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Some officials worried about unintended consequences of expanded plastics ban in Canandaigua

Should Canandaigua City Council enact a ban on single-use plastic items, the Canandaigua school district will have to hire more people.

Superintendent Jamie Farr — who along with Ontario County and town of Canandaigua officials on Tuesday addressed Council’s ordinance committee about the impact of this legislation — said at least four cafeteria workers would need to be hired for each of the school kitchens.

Dishwashers also would be on the shopping list.

The district, however, is having difficulty hiring cafeteria workers as it is, with posted job openings drawing little to no applicants, forcing the district to pay overtime now to get the job done, Farr said.

“We’re afraid we will struggle to do that,” Farr said.

This was the second “listening” session of stakeholders who city officials believe would be most affected by legislation. Representatives from Wegmans and Pactiv shared concerns with legislation and unintended consequences of it, as well as outlining ways each is moving toward more Earth-friendly practices.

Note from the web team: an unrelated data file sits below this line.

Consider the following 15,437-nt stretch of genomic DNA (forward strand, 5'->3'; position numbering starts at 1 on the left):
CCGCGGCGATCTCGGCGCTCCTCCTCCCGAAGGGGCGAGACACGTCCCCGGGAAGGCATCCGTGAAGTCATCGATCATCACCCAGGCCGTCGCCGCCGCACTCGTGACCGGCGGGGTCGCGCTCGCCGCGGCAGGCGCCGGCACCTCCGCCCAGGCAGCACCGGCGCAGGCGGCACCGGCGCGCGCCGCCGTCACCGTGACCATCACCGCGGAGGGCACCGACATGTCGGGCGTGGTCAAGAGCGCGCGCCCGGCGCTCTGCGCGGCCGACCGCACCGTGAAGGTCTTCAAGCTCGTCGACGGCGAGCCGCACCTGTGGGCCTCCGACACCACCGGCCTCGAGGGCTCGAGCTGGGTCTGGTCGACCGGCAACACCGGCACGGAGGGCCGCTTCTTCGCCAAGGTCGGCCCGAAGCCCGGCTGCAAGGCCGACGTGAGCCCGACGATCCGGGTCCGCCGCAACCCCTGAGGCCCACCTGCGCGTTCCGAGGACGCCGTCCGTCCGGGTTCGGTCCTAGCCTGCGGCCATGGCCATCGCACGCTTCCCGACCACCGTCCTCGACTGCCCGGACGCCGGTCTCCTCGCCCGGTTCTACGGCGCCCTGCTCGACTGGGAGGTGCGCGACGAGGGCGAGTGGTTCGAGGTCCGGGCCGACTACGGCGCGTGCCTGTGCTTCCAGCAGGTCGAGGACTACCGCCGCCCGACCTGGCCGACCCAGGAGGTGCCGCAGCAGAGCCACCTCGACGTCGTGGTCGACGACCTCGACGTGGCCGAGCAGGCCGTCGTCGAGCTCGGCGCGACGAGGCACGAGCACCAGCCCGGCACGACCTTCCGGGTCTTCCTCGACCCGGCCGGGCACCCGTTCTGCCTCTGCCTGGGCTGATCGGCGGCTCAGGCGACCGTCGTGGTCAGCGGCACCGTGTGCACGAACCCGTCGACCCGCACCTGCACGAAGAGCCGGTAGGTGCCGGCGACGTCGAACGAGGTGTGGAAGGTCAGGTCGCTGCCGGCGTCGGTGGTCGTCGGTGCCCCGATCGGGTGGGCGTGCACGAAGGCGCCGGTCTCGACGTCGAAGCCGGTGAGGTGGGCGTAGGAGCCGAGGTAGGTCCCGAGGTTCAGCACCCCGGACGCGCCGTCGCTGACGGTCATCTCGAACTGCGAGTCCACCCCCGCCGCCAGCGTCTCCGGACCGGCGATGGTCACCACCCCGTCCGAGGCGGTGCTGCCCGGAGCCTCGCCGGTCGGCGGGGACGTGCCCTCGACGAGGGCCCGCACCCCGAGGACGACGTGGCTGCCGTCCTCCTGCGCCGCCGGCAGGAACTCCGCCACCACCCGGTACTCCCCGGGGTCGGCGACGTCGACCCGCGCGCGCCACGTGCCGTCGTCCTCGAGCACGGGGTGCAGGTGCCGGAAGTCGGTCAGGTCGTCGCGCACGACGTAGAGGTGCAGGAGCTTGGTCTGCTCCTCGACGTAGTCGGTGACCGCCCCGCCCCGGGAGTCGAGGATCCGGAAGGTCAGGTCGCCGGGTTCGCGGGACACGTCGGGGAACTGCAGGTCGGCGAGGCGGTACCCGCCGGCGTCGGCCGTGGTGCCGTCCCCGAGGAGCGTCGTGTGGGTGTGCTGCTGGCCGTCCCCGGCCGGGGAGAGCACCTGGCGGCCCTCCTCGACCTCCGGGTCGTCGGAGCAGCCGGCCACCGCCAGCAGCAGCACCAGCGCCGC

The city’s draft legislation would prohibit businesses, entities, commercial establishments or individuals — with some exemptions — that sell food, beverages, groceries or other personal or household items for sale in the city from providing single-use plastic products such as straws, carryout bags and polystyrene cups, containers or trays.

The impetus behind the proposed legislation is reducing waste headed to the Ontario County landfill, which is scheduled to close in 2028, and lessening pollution.

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